“An absolute monster, but oh so much more than that. Erling Håland has catapulted directly to the top in the centre forward debate in a way rarely seen in the recent history of the beautiful game.
Son of former Norwegian international and Premier League veteran Alf-Inge Håland, he has already bested his fathers reputation with relative ease.
With a fearsome strike rate since his Molde FK debut in 2017, there is perhaps not a more feared striker in Europe aside from Bundesliga rival Robert Lewandowski. Unlike a player akin to Timo Werner who relies on blistering pace and movement off the ball, Håland’s physique added to a recorded top-speed of 36kmh makes him a nightmare to defend against.
His strength on the ball and in the air can see him operate as a traditional target man, holding up play and bringing wide men into the game, while offering an aerial threat simultaneously. But his movement off the ball, intelligent running of the channels, and instincts to run off the shoulder in the final third (or in a dead-sprint on the counter), are seeing him quickly becoming the chief example of a marriage of pace and power at the elite level. Impressive finishing instincts in and around the eighteen round-off the profile of a player who is surely to become the envy of the footballing world.”
Tactical Overview of Erling Haaland
Instinctual. The word perfectly symbolises the style of Erling Haaland. The Norwegian knows where to be at the right place at the right time and when found, he has the killer instinct and cold lethality to finish the opportunities provided to him.
His heat map displays this. The intensity inside the box displays where Haaland loves to be, most comfortable and at ease knowing the goal is just yards away and any shooting moment will have a higher chance of success.
The second layer of intensity is across the outside of the box. Haaland, when not inside the box, sets up his shop bullying the defence’s back line. Shifting between players and trying to open up gaps for his teammates to feed him with through balls or chipped passes to bypass tighter positioning.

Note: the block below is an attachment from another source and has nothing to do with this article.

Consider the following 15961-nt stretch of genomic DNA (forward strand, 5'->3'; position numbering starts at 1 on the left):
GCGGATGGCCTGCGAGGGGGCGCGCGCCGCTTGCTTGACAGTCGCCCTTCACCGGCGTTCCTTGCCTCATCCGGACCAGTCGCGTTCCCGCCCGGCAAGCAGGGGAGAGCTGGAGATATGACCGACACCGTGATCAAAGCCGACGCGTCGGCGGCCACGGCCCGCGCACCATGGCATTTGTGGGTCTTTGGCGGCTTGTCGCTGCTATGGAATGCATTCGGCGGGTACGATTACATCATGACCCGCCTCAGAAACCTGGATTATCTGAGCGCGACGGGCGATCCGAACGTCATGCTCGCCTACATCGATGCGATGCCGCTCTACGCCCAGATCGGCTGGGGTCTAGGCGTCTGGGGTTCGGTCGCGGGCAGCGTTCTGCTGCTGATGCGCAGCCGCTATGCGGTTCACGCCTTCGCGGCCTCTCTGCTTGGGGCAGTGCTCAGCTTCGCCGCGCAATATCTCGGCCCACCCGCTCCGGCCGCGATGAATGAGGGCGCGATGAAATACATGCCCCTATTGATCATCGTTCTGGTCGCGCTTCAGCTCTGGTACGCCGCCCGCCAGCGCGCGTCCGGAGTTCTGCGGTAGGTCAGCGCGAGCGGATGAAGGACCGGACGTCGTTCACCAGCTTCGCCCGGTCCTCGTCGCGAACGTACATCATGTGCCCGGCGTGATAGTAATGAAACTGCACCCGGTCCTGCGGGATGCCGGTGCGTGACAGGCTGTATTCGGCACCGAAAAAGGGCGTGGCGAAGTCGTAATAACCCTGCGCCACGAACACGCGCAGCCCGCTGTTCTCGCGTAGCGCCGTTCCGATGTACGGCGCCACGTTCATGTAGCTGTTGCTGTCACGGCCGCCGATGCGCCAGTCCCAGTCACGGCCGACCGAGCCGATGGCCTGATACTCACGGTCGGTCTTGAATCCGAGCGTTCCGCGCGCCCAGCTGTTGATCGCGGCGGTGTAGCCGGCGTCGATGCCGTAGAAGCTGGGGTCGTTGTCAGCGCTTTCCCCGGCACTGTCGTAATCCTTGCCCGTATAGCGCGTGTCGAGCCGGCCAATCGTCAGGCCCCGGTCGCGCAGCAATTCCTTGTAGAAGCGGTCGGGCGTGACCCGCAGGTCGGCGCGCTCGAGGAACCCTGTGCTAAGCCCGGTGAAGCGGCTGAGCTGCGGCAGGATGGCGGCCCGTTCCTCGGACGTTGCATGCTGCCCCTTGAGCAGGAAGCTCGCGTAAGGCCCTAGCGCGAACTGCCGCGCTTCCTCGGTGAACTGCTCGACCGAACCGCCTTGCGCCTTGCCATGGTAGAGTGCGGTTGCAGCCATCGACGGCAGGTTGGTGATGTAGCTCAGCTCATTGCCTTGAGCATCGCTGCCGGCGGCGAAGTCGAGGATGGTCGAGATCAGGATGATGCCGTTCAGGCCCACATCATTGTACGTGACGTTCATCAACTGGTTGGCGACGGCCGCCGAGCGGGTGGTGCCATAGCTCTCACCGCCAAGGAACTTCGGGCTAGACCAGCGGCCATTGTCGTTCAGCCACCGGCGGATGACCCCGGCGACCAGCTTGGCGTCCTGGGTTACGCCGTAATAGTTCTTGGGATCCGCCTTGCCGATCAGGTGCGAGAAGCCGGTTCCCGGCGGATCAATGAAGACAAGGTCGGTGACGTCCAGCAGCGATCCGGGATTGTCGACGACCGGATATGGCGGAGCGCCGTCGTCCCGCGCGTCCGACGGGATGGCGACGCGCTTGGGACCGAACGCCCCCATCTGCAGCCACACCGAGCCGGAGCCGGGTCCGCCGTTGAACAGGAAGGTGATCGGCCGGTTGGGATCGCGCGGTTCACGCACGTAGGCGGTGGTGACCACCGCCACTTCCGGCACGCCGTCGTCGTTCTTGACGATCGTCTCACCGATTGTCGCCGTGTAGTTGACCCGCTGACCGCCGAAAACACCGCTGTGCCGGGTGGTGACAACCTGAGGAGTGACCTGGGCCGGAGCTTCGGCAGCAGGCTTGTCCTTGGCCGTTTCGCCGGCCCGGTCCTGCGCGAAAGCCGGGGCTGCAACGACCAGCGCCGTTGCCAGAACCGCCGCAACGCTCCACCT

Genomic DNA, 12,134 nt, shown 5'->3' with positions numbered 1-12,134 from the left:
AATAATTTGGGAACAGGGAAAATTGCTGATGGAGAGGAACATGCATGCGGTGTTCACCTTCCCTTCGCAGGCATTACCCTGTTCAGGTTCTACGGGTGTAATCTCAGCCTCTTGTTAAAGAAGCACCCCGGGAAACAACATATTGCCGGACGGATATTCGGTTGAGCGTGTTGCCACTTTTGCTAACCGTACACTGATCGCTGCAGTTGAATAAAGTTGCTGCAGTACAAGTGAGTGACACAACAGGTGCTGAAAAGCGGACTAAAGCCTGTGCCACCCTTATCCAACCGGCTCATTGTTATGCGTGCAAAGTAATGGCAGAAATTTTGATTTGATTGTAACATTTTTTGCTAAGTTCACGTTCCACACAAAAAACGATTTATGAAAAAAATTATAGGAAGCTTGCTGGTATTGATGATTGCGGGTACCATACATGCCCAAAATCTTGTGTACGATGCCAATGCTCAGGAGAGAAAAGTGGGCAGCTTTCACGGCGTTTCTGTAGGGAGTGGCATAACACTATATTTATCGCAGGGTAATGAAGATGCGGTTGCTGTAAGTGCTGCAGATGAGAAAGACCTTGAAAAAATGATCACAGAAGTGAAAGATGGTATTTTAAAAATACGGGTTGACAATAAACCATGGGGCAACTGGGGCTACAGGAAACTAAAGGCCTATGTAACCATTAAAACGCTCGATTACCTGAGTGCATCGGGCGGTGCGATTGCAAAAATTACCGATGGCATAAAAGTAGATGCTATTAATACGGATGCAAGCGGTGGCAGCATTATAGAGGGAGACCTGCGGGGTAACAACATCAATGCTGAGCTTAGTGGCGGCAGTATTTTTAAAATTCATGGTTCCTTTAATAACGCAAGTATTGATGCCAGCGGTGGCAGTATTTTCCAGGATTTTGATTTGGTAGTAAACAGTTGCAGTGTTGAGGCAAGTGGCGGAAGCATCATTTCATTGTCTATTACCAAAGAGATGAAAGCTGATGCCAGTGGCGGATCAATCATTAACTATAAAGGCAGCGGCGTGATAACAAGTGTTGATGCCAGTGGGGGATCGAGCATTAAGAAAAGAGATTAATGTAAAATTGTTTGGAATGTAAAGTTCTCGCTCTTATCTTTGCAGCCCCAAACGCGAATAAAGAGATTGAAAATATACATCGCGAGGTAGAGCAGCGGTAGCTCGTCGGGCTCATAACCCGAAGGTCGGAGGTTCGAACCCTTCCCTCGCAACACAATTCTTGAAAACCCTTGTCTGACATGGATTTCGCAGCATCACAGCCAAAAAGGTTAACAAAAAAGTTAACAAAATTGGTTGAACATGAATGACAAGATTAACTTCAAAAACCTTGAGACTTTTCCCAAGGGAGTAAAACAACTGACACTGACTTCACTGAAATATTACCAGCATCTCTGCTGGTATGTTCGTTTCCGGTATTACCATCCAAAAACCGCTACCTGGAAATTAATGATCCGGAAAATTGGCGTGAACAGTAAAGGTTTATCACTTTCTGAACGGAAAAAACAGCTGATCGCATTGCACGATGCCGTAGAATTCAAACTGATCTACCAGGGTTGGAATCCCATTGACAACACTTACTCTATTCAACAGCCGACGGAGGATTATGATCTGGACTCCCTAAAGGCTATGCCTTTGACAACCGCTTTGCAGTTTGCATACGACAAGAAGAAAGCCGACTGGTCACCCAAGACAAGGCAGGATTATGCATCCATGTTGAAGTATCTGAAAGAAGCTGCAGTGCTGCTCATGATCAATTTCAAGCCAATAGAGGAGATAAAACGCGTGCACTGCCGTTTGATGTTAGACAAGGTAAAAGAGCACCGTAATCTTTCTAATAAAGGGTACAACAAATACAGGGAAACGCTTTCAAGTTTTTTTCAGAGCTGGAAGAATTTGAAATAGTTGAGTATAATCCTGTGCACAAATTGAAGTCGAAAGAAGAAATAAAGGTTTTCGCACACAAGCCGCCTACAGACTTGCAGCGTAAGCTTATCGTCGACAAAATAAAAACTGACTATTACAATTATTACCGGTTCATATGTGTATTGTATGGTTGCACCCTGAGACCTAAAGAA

His annoyance to defenders often pays off. Playing on the shoulder of the last man across the back line leaves the defence nervous. In a perpetual need to be at 100% concentration for the full 90 minutes and playing in a side with quality creators, Haaland scores so often because of this psychological edge he holds over the opposition. In combination with his rapid acceleration and strength to hold off pursuers, the Norwegian seems, at times, near unstoppable.
As a commanding ‘target man’ with the turn of speed Haaland possesses, the Norwegian links up play fantastically. Playing one-two movements with teammates means that he adds variety to his game, suddenly dropping deep, drawing out defenders before laying it off and sprinting in behind. Whilst the typical ‘off the shoulder’ play works for Haaland, he makes himself even more difficult to deal with by making his game more diverse.
There are countless examples whereby Haaland makes life for the defenders a nightmare. Be it playing on the last man, dropping deep to open up spaces in the final third or by simply buzzing around the penalty area awaiting a loose ball or cut back to find him.
Haaland may not, on the surface, appear to be what a striker in the modern era of football would be sculpted like but actually could represent the future of the development of forwards for many years to come.